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Should Socialists Privately Educate Their Children?

Thursday, January 13th, 2011

This is a response I have also posted to this piece at Labour Uncut. I promise this blog will become about more that just response to Labour Uncut, but the Localism Bill is taking up most my my waking moments at present!

Socialists are people who believe that an even society is better for everyone. Not just for the poor, but for the rich and middle class too. That being the case, that should be the society we want for our children, and so should not actively perpetuate the status quo by ensuring that there remains an uneven society (however they may work in other ways to make it a bit fairer), but at least our kids get to be at the top of the heap. To give up on the chance of an equal society for your child and the belief that such a society is the best for your family is to give up your Socialist beliefs. Which is ok, but don’t kid yourself it’s anything else.

There seems to be an implied judgement that Socialists with the means to do so who don’t send their children to private school & aren’t “lucky” enough to live in an area with good schools are not doing “what is best for their children”. I think they are doing precisely that. Frankly, I couldn’t afford it in a million years but even if I won the lottery tomorrow, I hope that when and if I do have children, I will love then enough to never even consider stunting their cultural, social and emotional development by sending them to a place of “elites”.

Most the post in question is the answer to a question other than its headline. It’s not the answer to “Is it ok for socialists to pay for private education and healthcare?” but “Should Socialists tell others that they can’t send their children to private schools and use Private hospitals?”.

My answer to that would be no, we shouldn’t say people can’t send their kids and family privately, but we should work everyday to make that a pointless choice. We should change society so that a tiny percentage don’t get this perceived advantage simply because they can afford it.

One exception I would make to that is that we should demand this of our Labour politicians and those who work for the party. For myself it’s because I want people representing us who still believe in our values and are actively working towards them. According to those espousing the argument that this is ok for Socialists,  I can’t see how you can disagree. If – as the article puts it  – “If people are forced to choose between fairness for all and what is best for their family: they will choose their family every time” then it is essential that when representing the interests of the vast majority of MPs constituents and preparing the policy that will be implemented by those MPs this conflict is as inevitable as you believe it to be, they simply would be unable to do their jobs properly if their children were privately educated and their kidneys privately removed.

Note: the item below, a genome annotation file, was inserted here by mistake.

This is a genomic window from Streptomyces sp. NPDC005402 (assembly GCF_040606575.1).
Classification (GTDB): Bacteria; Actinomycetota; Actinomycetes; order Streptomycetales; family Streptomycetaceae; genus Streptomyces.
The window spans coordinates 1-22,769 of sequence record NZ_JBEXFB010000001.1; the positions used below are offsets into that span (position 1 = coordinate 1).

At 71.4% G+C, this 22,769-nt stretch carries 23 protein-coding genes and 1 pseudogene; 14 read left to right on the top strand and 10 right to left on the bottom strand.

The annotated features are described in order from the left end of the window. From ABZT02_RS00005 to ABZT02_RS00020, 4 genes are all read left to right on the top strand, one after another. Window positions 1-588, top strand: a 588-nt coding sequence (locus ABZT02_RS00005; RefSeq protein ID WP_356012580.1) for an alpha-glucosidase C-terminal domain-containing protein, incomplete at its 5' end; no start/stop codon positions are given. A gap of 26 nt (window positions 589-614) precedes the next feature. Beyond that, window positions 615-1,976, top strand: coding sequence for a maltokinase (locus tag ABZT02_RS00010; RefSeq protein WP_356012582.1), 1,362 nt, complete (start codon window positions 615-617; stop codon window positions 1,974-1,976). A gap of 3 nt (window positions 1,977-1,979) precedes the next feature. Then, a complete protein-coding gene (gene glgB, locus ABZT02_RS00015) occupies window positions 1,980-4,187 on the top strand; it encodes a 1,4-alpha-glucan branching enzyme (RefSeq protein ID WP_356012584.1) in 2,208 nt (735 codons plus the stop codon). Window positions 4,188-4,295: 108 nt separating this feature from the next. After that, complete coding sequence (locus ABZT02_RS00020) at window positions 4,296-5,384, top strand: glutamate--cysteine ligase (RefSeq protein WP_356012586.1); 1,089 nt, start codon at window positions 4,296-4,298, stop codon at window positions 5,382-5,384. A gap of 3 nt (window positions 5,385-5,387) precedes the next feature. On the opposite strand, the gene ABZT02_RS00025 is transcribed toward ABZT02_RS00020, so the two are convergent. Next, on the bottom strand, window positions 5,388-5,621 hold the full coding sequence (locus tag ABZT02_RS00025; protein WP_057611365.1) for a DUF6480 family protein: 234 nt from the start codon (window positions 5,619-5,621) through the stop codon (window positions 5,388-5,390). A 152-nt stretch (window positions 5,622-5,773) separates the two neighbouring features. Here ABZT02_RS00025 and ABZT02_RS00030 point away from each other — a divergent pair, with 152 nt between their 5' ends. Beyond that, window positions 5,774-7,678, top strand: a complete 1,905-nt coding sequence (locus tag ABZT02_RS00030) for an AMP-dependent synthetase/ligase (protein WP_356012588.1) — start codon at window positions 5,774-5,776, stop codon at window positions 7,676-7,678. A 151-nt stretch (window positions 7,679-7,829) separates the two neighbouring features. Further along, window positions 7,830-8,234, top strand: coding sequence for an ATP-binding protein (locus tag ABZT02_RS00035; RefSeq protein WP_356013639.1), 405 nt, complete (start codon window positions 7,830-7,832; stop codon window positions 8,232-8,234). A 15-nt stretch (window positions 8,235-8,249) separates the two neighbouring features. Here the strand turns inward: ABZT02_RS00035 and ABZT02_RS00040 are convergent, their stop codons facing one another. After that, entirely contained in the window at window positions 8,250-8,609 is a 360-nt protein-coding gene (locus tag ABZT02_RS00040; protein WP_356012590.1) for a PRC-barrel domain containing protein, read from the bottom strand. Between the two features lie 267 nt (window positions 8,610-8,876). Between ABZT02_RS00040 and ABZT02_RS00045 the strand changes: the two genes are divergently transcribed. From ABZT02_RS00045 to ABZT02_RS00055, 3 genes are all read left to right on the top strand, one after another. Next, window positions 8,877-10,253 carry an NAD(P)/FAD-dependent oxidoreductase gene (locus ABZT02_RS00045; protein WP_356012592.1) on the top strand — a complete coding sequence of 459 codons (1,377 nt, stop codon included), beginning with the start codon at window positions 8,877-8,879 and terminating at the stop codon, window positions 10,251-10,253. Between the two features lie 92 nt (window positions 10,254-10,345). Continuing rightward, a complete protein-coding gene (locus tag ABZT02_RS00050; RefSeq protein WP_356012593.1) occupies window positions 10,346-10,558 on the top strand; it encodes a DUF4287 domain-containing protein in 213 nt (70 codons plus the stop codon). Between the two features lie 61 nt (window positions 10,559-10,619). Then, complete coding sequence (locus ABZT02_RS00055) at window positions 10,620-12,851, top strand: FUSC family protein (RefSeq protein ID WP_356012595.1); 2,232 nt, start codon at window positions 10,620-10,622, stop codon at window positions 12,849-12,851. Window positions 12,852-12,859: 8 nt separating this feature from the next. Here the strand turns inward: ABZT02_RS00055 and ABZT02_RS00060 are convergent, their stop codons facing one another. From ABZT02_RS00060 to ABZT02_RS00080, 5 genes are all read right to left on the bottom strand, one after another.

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Will Cameron Call an Early Election?

Wednesday, January 12th, 2011

There’s a very interesting post on Labour Uncut today, from Tom Watson. Essentially Tom is repeating gossip from a senior Tory that they might consider breaking the coalition and going for an early election in May. 

These ideas aren’t plucked from the ether, and Tom has clearly been given this line by someone, but ideas like this don’t always get floated because they will happen.

Sometimes they are floated because people want to see what the reaction to the idea would be before deciding whether or not to implement it. A negative response means the idea will quietly be dropped while it remains unattributable gossip, a positive response might elicit a stronger action.

On the other hand – and for me the most likely scenario – the idea is being floated not to test its popularity, but to remind some people that it is a possibility.

The possibility of the Tories breaking the coalition will terrify the Lib Dems, putting them firmly back in their boxes,  and (partly) assuage the Tory right, who will be pleased to know this option is being considered. If we let it, it could also wrong foot Labour who are (rightly as I have said) taking their time to renew and revise our policies.

Cameron can’t really want an election now, as the electorate would punish him for turning on his own five years built to last rhetoric, and Osborne would be furious if Labour got a chance to get their hands on the instruments of power before the cuts had a chance to be fully embedded and the state shrunk.

Ironically, I’m willing to believe there is a strong possibility that the possibility of the coalition being broken is being floated in order to remind MPs on both sides what they get from it, and to strengthen it through its current wobble.